Modern Applied Regressions : Bayesian and frequentist analysis of categorical and limited response variables with R and Stan / Jun Xu.

Xu, Jun (Professor of Sociology) [Browse]
First edition.
Boca Raton : Chapman and Hall/CRC, 2022.
1 online resource (1 volume)


Chapman & Hall/CRC statistics in the social and behavioral sciences
Biographical/​Historical note
Dr. Jun Xu is professor of sociology and data science at Ball State University. His quantitative research interests include Bayesian statistics, categorical data analysis, causal inference, machine learning, and statistical programming. His methodological works have appeared in journals such as Sociological Methods and Research, Social Science Research, and The Stata Journal. He is an author of Ordered Regression Models: Parallel, Partial, and Non-Parallel Alternatives (with Dr. Andrew S. Fullerton by Chapman and Hall). In the past two decades or so, he has authored or co-authored several statistical application commands and packages, including gencrm, grcompare and the popular SPost9.0 package in Stata, and stdcoef in R.
Summary note
Modern Applied Regressions creates an intricate and colorful mural with mosaics of categorical and limited response variable (CLRV) models using both Bayesian and Frequentist approaches. Written for graduate students, junior researchers, and quantitative analysts in behavioral, health, and social sciences, this text provides details for doing Bayesian and frequentist data analysis of CLRV models. Each chapter can be read and studied separately with R coding snippets and template interpretation for easy replication. Along with the doing part, the text provides basic and accessible statistical theories behind these models and uses a narrative style to recount their origins and evolution. This book first scaffolds both Bayesian and frequentist paradigms for regression analysis, and then moves onto different types of categorical and limited response variable models, including binary, ordered, multinomial, count, and survival regression. Each of the middle four chapters discusses a major type of CLRV regression that subsumes an array of important variants and extensions. The discussion of all major types usually begins with the history and evolution of the prototypical model, followed by the formulation of basic statistical properties and an elaboration on the doing part of the model and its extension. The doing part typically includes R codes, results, and their interpretation. The last chapter discusses advanced modeling and predictive techniques--multilevel modeling, causal inference and propensity score analysis, and machine learning--that are largely built with the toolkits designed for the CLRV models previously covered. The online resources for this book, including R and Stan codes and supplementarynotes, can be accessed at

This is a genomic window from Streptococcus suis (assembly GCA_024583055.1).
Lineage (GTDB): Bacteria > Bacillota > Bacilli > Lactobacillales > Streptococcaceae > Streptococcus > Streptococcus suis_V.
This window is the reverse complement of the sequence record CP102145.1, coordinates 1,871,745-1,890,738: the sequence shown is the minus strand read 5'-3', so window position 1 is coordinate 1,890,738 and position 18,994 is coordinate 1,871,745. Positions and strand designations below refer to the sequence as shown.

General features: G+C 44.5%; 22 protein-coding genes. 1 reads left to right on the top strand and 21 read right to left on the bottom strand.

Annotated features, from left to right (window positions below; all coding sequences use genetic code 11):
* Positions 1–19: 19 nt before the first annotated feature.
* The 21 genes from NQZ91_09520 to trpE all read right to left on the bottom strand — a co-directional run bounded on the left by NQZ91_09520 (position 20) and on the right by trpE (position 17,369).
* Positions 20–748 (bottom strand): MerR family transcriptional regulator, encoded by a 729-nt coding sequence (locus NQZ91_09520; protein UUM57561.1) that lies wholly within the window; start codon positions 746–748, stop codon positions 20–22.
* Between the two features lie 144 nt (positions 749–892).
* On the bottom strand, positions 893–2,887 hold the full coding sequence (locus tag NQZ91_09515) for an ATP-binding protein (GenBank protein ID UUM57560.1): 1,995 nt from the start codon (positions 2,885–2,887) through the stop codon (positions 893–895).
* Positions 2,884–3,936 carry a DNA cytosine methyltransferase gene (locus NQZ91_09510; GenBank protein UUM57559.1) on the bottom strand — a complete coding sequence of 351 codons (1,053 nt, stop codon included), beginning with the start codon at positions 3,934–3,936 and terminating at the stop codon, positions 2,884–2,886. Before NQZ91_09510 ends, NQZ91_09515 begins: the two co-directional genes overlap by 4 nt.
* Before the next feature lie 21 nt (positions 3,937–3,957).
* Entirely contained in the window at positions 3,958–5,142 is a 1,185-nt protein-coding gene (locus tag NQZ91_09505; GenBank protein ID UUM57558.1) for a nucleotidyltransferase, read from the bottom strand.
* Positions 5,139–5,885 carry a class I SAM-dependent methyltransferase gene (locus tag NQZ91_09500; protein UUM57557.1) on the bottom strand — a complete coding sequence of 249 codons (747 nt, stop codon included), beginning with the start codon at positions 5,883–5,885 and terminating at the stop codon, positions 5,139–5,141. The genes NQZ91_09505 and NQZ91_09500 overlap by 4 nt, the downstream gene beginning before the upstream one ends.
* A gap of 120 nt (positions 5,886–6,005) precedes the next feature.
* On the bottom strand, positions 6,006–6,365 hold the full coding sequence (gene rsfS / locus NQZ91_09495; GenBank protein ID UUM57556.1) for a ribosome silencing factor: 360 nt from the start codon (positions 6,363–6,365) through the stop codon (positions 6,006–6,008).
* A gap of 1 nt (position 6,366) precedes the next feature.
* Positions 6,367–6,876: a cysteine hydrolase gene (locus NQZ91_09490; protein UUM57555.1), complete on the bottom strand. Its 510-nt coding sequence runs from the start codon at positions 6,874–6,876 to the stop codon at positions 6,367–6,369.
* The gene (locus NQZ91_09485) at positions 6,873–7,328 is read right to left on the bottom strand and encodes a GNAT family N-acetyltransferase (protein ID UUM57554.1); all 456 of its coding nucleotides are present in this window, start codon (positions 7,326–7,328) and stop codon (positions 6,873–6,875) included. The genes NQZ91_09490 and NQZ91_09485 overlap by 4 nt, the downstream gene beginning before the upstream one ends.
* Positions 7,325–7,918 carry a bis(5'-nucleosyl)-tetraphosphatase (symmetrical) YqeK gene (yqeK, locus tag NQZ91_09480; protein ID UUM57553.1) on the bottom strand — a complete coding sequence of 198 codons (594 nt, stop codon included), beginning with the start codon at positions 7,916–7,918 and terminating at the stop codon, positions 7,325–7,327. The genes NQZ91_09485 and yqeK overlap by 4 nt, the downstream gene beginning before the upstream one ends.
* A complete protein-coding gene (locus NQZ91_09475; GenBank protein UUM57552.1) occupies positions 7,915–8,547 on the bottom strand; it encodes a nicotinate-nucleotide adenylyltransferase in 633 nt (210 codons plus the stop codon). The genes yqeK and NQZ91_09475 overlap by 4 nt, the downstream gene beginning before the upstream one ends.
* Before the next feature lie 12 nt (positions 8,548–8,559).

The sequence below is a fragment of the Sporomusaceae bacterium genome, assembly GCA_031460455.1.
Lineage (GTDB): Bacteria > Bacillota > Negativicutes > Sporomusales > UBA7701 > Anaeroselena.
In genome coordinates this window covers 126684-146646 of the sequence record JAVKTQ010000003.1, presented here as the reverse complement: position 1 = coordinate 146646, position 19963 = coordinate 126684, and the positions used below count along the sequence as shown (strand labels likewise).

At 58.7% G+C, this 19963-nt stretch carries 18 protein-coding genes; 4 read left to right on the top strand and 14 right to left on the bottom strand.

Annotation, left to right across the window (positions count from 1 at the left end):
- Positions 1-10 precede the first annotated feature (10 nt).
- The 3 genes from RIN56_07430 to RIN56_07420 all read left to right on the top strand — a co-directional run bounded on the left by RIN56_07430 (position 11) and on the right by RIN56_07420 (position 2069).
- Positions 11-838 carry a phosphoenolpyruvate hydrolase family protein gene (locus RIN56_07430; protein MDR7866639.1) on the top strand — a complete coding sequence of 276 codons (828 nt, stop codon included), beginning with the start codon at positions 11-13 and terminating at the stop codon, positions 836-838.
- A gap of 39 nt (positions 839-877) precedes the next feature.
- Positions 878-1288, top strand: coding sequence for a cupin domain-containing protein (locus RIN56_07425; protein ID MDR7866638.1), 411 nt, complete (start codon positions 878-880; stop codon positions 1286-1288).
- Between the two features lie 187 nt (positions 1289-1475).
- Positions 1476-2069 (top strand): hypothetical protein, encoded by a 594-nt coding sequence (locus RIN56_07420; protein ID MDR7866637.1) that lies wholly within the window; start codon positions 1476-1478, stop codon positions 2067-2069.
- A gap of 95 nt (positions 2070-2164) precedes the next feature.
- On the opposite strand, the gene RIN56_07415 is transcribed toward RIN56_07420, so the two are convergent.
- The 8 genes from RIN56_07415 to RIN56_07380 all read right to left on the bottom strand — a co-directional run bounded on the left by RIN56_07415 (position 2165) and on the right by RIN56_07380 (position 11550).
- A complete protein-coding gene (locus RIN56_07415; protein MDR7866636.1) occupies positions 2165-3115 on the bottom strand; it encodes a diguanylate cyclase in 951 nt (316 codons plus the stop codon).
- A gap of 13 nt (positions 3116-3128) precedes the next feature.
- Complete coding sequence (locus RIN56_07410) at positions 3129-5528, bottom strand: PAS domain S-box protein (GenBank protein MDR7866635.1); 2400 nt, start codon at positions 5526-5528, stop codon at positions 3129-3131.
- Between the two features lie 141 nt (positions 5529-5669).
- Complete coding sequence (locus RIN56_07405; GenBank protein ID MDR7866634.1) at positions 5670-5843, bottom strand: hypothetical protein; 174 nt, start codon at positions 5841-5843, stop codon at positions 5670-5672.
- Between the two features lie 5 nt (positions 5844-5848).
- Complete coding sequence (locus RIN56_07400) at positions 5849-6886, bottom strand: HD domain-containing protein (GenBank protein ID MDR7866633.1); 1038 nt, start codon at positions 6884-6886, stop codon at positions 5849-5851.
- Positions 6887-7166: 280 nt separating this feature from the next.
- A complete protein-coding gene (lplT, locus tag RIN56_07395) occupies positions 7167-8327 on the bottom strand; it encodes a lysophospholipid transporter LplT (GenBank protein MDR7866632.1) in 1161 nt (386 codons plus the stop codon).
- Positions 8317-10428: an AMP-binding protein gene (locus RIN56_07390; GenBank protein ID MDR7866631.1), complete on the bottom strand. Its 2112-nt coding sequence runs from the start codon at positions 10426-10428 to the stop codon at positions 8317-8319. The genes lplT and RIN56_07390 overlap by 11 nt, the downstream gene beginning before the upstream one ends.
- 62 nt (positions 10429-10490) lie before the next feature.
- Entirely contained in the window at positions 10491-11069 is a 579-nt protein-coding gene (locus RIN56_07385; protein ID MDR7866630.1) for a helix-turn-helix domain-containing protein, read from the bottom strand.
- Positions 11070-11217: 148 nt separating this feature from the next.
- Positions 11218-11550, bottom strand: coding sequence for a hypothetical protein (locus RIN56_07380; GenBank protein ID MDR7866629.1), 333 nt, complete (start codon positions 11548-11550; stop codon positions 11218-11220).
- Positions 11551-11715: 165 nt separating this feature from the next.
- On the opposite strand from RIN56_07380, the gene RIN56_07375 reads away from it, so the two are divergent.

Bibliographic references
Includes bibliographical references and index.
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  • 10.1201/9780429056468
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